The Slope on Tuesday 20th August

I was awoken at 3.30 this morning by the sound of thunder rumbling angrily; followed half an hour later by the sound of sweet rain which must have lasted a couple of hours – wonderful!

This is the first rain in a month in the garden; surrounding areas, even close by have had the odd shower, here nothing – this was good pouring rain that soaked the earth, as I said wonderful!

As you will see from the images of the slope taken at 13.00 today some plants were in desperately in need of this rain, for some it may even be too late.

Usual view with Perovskia and Fennel

Usual view with Perovskia and Fennel, both still flowering well

2 steps down from the above

2 steps down from the above

Buddleia 'Silver Anniversary' doesn't mind the drought, this was moved here from the large island

Buddleia ‘Silver Anniversary’ doesn’t mind the drought, this was moved here from the large island

Weigela - scorched by the hot wind, the rain today may save it

Weigela – scorched by the hot wind, the rain today may save it

Looking down from the top, hedge side

Looking down from the top, hedge side

Looking across the slope from the hedge side

Looking across the slope from the hedge side

Thursday is GBFD, I hope you have some beautiful foliage to share, not like the burnt offerings above; I must share the plants that shine in the drought, that sparkle in the sun, those that give form to the garden in late August. To join just leave your link with a comment, I love seeing what is shining out in other gardens.

Is autumn making itself felt where you garden? Are end of summer storms refreshing your plants?

25 thoughts on “The Slope on Tuesday 20th August

  1. I admire your perseverance so much Christina – not an easy climate to create a garden in, but it is lovely with all those grasses, and now the seed heads coming too. Autumn is definitely on the way here – some leaves are hinting at orange and the nights are quite cool. We had some downpours yesterday and overnight too, but I think a few plants will have to be moved or even go completely as they haven’t looked good all summer. Hope your weigela survives!

    • Thanks for your good wishes Cathy; and yes sometimes I do think it is hard but there are compensations in the form of so many good vegetables. Our weather seems similar at the moment. As to the Weigela, it isn’t a favourite plant its flowers are pretty for a couple of weeks and that’s it really, the foliage isn’t great even when it isn’t wind scorched! It will have to take its chance.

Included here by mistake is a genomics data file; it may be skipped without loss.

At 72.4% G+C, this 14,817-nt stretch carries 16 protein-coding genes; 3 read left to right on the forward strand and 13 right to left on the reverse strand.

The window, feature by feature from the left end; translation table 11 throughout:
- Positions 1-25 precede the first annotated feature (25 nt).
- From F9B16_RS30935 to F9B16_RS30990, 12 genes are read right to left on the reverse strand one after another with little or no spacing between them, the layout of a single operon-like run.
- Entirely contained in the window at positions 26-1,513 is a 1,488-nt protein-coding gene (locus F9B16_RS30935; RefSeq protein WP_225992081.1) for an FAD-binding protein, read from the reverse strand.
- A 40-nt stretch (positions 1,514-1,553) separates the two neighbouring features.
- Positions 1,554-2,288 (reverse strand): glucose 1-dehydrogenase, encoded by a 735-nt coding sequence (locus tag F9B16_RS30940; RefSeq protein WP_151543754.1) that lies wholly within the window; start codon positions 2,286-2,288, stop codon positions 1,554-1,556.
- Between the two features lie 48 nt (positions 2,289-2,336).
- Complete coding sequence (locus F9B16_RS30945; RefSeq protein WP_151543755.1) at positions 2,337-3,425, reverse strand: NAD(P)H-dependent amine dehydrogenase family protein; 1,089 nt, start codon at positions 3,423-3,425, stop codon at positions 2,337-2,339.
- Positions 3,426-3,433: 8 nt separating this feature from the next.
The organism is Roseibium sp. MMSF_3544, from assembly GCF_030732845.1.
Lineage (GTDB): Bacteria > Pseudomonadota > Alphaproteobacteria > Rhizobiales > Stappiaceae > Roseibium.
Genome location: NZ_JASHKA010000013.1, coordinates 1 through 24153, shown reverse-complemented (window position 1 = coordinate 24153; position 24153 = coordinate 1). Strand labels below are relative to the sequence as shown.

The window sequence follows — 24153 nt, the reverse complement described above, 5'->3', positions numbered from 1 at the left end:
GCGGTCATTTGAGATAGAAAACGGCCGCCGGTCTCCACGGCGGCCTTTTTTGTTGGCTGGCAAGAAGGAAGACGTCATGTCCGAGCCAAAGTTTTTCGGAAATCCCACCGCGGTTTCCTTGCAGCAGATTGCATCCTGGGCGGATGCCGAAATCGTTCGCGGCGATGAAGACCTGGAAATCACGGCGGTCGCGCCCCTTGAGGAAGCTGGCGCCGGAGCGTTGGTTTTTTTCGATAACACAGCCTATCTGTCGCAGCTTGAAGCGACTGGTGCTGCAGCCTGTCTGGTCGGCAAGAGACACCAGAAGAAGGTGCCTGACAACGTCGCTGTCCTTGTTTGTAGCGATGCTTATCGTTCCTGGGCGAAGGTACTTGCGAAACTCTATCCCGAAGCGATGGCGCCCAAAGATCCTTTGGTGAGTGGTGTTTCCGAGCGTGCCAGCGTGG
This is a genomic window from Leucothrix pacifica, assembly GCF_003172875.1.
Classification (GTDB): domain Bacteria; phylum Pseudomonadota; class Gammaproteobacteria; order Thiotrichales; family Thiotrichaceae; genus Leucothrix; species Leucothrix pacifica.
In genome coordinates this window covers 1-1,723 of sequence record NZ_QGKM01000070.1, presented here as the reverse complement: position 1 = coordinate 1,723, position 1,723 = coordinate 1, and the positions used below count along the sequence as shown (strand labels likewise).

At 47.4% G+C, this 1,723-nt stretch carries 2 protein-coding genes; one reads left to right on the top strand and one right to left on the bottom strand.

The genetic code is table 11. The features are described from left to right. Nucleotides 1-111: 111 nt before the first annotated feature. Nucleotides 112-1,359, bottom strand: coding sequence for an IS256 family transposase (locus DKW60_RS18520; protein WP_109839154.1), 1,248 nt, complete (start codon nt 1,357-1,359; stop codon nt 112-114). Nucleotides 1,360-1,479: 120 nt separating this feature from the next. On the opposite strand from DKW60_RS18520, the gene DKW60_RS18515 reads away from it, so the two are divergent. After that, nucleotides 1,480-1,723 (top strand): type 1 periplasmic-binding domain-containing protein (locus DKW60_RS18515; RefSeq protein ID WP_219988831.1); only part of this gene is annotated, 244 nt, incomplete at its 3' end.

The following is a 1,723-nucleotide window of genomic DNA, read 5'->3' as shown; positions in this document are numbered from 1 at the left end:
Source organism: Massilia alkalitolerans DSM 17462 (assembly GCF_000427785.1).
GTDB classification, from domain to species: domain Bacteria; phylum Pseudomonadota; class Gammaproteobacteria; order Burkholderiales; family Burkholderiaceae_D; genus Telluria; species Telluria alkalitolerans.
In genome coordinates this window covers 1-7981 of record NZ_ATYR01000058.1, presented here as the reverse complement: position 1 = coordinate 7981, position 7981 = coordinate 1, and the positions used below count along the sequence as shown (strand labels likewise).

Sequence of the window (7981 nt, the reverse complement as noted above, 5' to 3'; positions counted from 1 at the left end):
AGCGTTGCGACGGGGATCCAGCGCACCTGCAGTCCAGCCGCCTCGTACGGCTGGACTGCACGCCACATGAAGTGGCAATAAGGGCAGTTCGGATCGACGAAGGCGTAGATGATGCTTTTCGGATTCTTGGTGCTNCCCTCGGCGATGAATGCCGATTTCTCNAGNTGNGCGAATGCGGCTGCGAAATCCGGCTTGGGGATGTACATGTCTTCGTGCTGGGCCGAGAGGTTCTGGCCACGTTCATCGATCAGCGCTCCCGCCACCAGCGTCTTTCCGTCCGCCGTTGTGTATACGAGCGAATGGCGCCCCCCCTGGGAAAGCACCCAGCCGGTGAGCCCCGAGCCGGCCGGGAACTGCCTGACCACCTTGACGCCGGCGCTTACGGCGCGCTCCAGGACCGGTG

2. It can be so satisfying to hear the rain when it hasn’t come for a while. Your slope looks good even without water–credit your gardening savvy for using the right plants.

  3. A good soaking rain that is long delayed can be very sweet – glad it finally came your way. Didn’t realize butterfly bush was so drought tolerant. I hope your Weigela bounces back!

  4. No rain in a month? Reminds me of the drought we had all last year. We’ve been blessed with plenty of rain and cooler temperatures. Now corn growers need two weeks above 95 for maximum yield on the crop and no such forecast in sight.

    Sweetie, don’t mean to be a buzz kill but I don’t believe there’s a chance in h*ll that weigelia is coming back???

    • It looked the same last year, after 3 months without rain and it still flowered this year! But it can die, weigela are only interesting for 2 weeks a year, that’s not enough!

        • Mine is hopefully that already; I never use pesticides and most of the plants attract pollinators. An entomologist found more species of bees than he had ever found together just around the lavender, which is why even if I replace the hedges I will plant more on the slope where it can grow into large mounds without spoiling the design. Not being too tidy is a great way to begin, let seedheads stay until the last possible moment, leave places for insects to overwinter, don’t mind the first aphids of the year they will encourage benificial insects to breed in your garden. Check which plants butterflies need for nectar and for their caterpillars to feed on and make sure you have both in the garden.

          • Thank you…I have to resist my neatness gene. I was able to find monarch butterfly eggs to raise the last 2 years and then none this year. Not one on any of my milkweed plants. We have an addiction to pesticides here and we are paying for it dearly…Michelle

            • Once you biuld up a balance in the garden, you really don’t need pesticides, believe me; it isn’t that you won’t have pests but they will control themselves and won’t cause you problems. Christina

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